Oliver Stone and the persistence of false memories, part 2.

16 Oct

2. The soldier cum journalist cum scriptwriter cum director.

Stone was a soldier first, then a journalist, then a scriptwriter. He wrote the screenplays for Scarface—which has some good lines although it’s hard to tell if it isn’t just Pacino’s great performance—and Conan the Barbarian, a slightly campy movie that I absolutely love. Both movies have large cult followings; both movies have hordes of critics. Right from the start Stone was a divisive figure. After knocking about for a while, he got behind the camera and began making movies under his own banner.

In places, Salvador is an excellent movie. It’s an un-Hollywood look at insurrection and U.S. foreign policy in Central America. Woods plays the role with a light, comedic touch in what is a very grim movie. The crowd scenes are fantastic, and the last thirty minutes are harrowing and unforgettable.

But Oliver Stone’s weaknesses, in retrospect, are noticeable from the start. It must be said, Stone is bad with actors. (Only Michael Douglas and Charlie Sheen have delivered good performances in his movies.) He isn’t a great storyteller; the pacing of many of his films seems off. Unimportant scenes drag on too long, and crucial scenes are cut off too quick. His films are often shaggy, overreaching with too many characters. Salvador, for example, doesn’t really have a plot, just some political exposition and then a bunch of people being slaughtered, with Woods running around with grime on his smirking face. Half a dozen characters sort of appear and then are gone. It works when the movie is about war or political chaos, but doesn’t work when the film is about, well, anything else.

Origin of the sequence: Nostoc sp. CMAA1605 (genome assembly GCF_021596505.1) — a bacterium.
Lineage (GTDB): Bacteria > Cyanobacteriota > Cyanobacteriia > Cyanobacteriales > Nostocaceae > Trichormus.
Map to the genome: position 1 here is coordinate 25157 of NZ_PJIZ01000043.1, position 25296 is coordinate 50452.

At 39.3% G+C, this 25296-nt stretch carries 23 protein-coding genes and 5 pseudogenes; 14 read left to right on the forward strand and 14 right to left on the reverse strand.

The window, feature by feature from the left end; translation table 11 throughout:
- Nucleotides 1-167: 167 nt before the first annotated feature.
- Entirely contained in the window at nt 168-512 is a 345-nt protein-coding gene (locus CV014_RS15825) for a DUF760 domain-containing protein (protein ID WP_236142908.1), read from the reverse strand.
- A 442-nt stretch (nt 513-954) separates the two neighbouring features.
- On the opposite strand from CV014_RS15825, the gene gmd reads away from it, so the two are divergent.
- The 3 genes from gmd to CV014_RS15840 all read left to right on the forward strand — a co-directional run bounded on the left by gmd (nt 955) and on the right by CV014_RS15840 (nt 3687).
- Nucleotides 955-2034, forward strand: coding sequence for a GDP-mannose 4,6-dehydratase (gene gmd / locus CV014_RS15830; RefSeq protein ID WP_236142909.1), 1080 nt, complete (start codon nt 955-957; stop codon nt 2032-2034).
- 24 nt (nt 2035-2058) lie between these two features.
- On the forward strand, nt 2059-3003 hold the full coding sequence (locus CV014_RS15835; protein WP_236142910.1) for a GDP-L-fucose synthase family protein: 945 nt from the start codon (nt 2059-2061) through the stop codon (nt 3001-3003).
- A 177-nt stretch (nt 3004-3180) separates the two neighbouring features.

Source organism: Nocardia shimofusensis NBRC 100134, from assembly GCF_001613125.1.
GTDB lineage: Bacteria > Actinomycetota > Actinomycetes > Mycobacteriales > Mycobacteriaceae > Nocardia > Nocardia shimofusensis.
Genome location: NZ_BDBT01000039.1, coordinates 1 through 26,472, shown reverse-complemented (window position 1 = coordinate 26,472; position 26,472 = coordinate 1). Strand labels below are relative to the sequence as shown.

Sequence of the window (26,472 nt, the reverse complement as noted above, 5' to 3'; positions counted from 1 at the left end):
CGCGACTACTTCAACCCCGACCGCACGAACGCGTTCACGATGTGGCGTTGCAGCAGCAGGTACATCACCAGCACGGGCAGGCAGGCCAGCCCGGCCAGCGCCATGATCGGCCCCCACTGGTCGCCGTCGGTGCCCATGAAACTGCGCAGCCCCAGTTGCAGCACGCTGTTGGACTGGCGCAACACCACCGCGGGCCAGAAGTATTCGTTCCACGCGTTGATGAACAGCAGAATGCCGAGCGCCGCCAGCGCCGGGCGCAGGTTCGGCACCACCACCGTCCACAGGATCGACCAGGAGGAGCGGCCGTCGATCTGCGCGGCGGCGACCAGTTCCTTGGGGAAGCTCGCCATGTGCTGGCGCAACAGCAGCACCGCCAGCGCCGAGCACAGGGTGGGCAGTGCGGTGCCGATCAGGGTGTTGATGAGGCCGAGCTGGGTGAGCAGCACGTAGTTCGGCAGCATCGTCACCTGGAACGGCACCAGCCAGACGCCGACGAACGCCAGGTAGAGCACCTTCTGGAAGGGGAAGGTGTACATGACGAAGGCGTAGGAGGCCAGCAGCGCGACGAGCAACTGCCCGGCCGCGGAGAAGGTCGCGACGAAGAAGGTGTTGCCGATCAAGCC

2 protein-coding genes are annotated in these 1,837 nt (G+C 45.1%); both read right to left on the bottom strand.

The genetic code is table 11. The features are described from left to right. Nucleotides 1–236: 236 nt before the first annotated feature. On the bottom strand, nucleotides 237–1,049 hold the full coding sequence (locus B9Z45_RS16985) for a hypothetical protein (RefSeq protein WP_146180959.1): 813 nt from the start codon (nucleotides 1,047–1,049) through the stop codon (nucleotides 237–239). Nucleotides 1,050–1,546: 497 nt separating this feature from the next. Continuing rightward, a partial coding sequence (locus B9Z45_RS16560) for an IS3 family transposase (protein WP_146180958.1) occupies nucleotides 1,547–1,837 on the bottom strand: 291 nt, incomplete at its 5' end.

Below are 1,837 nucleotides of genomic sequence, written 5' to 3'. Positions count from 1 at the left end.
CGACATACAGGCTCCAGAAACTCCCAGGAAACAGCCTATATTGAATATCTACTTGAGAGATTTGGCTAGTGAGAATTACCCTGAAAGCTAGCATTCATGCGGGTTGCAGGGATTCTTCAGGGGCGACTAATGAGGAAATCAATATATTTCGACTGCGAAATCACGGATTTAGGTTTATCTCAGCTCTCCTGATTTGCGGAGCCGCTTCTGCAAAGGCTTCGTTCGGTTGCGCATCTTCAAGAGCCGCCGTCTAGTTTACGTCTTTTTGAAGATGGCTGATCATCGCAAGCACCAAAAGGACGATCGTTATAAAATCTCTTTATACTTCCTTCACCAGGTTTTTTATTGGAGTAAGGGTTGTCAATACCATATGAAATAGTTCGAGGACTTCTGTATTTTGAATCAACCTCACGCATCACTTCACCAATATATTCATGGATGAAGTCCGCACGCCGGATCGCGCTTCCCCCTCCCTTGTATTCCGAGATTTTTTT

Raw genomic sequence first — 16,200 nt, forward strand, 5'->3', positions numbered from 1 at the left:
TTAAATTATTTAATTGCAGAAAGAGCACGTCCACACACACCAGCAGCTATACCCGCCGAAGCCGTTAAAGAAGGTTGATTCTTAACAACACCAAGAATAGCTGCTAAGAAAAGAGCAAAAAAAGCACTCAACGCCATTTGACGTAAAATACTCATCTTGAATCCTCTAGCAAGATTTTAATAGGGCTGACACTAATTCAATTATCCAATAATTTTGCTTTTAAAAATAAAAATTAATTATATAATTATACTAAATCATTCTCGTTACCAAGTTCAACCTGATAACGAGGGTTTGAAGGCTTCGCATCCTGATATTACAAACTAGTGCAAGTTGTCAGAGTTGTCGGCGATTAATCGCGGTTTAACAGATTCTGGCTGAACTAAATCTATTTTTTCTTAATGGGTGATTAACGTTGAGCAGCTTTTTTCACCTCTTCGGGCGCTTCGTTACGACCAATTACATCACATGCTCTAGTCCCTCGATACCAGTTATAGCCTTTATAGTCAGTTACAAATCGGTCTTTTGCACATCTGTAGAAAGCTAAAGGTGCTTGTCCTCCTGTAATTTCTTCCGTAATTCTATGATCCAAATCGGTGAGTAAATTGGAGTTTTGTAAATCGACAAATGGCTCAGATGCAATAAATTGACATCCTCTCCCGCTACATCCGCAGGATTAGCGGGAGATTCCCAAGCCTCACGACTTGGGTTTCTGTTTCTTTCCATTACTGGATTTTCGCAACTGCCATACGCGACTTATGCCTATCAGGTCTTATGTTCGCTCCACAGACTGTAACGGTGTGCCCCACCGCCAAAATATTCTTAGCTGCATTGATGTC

Mounds of dead bodies awakens one American’s damaged conscience.

Salvador was criticized for being leftist propaganda by the right, and attacked for being reactionary blather by the left. (The crucial scene has the revolutionaries shooting captured soldiers, with James Woods screaming at them, “You’re going to become just like them!”)

Stone leans left, but has a pulp sensibility amplified by his tough guy machismo. He’s Mickey Spillane spliced with Upton Sinclair. The result is an odd mixture; he’s a thuggish presence in his movies, almost a bully. (His later movies are precisely designed to bully the audience.) This has caused some very strange scenes in his films. The combination makes him an interesting man but a problematic artist.


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